CAPE SHORE HOUSE OWNERS ASSOCIATION et al.
TOWN OF CAPE ELIZABETH et al.
Argued: April 9, 2019
William H. Dale, Esq. (orally), and Mark A. Bower, Esq.,
Jensen Baird Gardner & Henry, Portland, for appellants
Cape Shore House Owners Association and Constance Jordan.
J. Wall, III, Esq. (orally), Monaghan Leahy, LLP, Portland,
for appellee Town of Cape Elizabeth.
M. Kallin, Esq. (orally), Drummond Woodsum, Portland, for
appellees Alan DeGeorge and Mara DeGeorge
SAUFLEY, C.J., and ALEXANDER, MEAD, GORMAN, JABAR, HJELM, and
REPORTER OF DECISIONS
In this zoning dispute between owners of abutting parcels of
property located in Cape Elizabeth, Cape Shore House Owners
Association and Constance Jordan (collectively, Cape Shore)
appeal from a judgment of the Superior Court (Cumberland
County, L. Walker, J.) dismissing their claim for a
declaratory judgment. Because the court did not err by
dismissing that claim as duplicative of Cape Shore's
appeal from municipal action filed pursuant to Maine Rule of
Civil Procedure 8OB, which was included in the same
complaint, we affirm the judgment.
The following facts are drawn from the administrative and
procedural records. See Appletree Cottage, LLC v. Town of
Cape Elizabeth, 2017 MEI77, ¶2, l69A.3d396.
Cape Shore owns a parcel of land that abuts a parcel owned by
Alan and Mara DeGeorge. In May of 2017, the DeGeorges applied
to the Cape Elizabeth Zoning Board of Appeals for permission
to raze an existing house located on their property and to
build a new one. The house they wanted to remove was a
nonconforming structure, see Cape Elizabeth, Me.,
Zoning Ordinance § 19-1-3 (Nov. 5, 2016) (defining
nonconforming building), and was located within Cape
Elizabeth's Shoreland Performance Overlay District
(SPOD), see id. § 19-6-ll(A).
Later that month, the ZBA conducted a hearing on the
DeGeorges' application. At the hearing, the DeGeorges
presented evidence that the replacement house would be within
the footprint of the existing building but would include a
new, partial third story that would increase the existing
building's elevation by seven feet, to approximately
thirty feet. Testifying at the hearing as an abutting
property owner, Cape Shore asserted that because the
DeGeorges sought to replace a nonconforming building located
within the SPOD with a new structure that was larger in some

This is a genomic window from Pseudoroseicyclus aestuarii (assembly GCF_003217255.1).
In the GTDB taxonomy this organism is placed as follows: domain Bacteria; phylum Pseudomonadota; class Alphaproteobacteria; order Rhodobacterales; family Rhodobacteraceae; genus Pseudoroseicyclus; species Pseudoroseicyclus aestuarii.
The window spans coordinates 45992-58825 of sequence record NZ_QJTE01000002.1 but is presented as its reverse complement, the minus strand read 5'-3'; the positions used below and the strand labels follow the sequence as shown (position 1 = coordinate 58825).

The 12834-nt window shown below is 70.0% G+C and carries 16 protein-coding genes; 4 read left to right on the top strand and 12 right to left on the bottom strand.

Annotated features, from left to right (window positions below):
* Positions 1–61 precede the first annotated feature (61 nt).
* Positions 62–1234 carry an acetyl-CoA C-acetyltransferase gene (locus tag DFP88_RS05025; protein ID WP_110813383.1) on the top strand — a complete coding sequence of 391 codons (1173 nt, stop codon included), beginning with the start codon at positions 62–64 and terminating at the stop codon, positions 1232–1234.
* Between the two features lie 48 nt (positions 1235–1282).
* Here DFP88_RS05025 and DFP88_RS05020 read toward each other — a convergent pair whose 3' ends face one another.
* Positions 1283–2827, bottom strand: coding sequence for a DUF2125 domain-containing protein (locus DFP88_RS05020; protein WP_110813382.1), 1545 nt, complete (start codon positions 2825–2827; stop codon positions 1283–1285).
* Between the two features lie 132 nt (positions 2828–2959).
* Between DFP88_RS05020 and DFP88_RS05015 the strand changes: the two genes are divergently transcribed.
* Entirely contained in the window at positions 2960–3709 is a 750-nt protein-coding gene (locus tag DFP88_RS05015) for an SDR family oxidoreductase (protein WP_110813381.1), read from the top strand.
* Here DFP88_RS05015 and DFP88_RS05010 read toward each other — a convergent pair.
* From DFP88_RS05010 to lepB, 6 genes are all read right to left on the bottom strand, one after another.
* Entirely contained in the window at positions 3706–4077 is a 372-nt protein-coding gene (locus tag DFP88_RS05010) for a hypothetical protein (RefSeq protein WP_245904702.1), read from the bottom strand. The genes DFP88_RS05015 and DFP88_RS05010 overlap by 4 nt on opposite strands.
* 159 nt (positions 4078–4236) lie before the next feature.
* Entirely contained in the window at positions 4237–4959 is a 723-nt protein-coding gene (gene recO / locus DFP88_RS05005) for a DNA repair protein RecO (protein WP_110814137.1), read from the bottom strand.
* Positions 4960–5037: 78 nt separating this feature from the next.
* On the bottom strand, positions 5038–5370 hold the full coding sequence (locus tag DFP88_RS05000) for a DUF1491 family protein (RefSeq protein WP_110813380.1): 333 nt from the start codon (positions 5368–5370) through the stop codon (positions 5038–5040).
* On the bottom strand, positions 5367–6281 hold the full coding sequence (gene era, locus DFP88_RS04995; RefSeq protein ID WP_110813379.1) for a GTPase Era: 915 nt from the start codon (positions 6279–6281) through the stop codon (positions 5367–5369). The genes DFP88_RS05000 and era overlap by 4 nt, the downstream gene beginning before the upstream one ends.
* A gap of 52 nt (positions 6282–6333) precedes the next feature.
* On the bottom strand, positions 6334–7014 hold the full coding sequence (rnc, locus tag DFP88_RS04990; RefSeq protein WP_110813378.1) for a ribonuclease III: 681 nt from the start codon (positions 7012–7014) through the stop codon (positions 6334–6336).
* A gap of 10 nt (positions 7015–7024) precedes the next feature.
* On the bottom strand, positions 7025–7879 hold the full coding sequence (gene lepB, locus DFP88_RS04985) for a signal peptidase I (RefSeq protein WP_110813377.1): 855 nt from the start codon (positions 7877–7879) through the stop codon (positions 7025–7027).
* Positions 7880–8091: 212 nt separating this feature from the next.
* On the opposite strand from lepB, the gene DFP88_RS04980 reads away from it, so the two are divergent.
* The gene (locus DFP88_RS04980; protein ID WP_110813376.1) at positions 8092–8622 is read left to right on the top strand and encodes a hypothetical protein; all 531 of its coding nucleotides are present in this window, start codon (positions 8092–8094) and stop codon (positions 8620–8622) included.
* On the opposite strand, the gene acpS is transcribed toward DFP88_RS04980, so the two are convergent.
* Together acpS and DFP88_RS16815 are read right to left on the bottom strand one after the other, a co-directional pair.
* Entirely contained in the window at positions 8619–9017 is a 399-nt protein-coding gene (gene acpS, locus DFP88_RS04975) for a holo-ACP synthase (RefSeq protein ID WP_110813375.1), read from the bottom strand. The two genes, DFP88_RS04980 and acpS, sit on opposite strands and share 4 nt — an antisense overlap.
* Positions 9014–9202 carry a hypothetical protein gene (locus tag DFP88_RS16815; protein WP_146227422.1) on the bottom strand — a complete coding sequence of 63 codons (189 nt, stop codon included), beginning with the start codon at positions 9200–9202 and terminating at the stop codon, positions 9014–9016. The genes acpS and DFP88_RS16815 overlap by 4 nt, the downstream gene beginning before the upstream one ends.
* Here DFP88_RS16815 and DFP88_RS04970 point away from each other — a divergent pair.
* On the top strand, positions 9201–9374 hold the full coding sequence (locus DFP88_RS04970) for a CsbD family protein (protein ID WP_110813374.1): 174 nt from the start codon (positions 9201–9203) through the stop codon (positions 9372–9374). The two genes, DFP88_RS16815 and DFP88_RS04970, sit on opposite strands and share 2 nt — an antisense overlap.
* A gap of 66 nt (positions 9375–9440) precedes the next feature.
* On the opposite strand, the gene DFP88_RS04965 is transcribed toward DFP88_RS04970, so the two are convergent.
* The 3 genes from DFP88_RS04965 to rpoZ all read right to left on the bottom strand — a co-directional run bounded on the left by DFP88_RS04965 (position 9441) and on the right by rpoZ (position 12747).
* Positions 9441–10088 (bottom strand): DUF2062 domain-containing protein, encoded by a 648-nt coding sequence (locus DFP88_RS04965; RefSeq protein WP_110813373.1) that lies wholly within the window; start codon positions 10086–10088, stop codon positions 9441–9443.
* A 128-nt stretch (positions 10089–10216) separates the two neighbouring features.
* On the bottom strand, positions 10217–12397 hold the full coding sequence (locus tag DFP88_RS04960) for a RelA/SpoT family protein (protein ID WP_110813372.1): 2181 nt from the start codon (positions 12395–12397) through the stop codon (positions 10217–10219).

respects, the ZBA was required to consider the effect that
the proposed construction would have on views, see
id. § 19-4-4(B)(1) to (3). On that basis, Cape
Shore opposed the DeGeorges' application because, it
contended, the increased height of the proposed structure
would "greatly affect" its views, including its
view of the water. At the conclusion of the hearing, the ZBA
unanimously approved the DeGeorges' application.
Following the issuance of the ZBA's decision, Cape Shore
filed what became a three-count complaint against the Town of
Cape Elizabeth and the DeGeorges. Count 1 was a request for
judicial review of the ZBA's approval of the
DeGeorges' application. See M.R Civ. P. 8OB. In
Count 2, Cape Shore asserted an independent claim for a
declaratory judgment that section 19-6-ll(E)(2) of the Cape
Elizabeth Zoning Ordinance, which provides a thirty-five-foot
height restriction for expansions of nonconforming buildings
within the SPOD, is preempted by a provision of the
state's Mandatory Shoreland Zoning Act (MSZA), 38 M.R.S.
§ 439-A(4)(C)(1) (2018), which, Cape Shore contends,
restricts the expansion of nonconforming structures within
seventy-five feet of the shore to twenty-feet high or the
height of the existing building. Count 3 of Cape Shore's
complaint asserted a tort claim against the DeGeorges for
The DeGeorges filed a motion to dismiss the claim for a
declaratory judgment in Count 2 as duplicative of the Rule
8OB appeal in Count 1 because the relief sought in Count 2
"would be available as part of the direct review under
8OB, ... [and therefore] 8OB provides the exclusive method of
review." The DeGeorges also moved for the court to
dismiss Count 3, arguing that a claim for trespass is not an
independent claim that may be joined with a Rule 8OB appeal,
see M.R. Civ. P. 8OB(i). Over Cape Shore's
objection, the court granted the DeGeorges' motion and
dismissed Count 2 as duplicative of Count 1. The court also
granted the DeGeorges' motion to dismiss Count 3, leaving
only Cape Shore's Rule 8OB appeal of the ZBA's
decision to be adjudicated. In a separate order issued later,
the court affirmed the ZBA's decision to approve the
DeGeorges' application and entered judgment against Cape
Shore on Count 1. Cape Shore filed a timely notice of appeal.
See 14 M.R.S. § 1851 (2018); M.R. Civ. P.
8OB(n); M.R. App. P. 2B(c).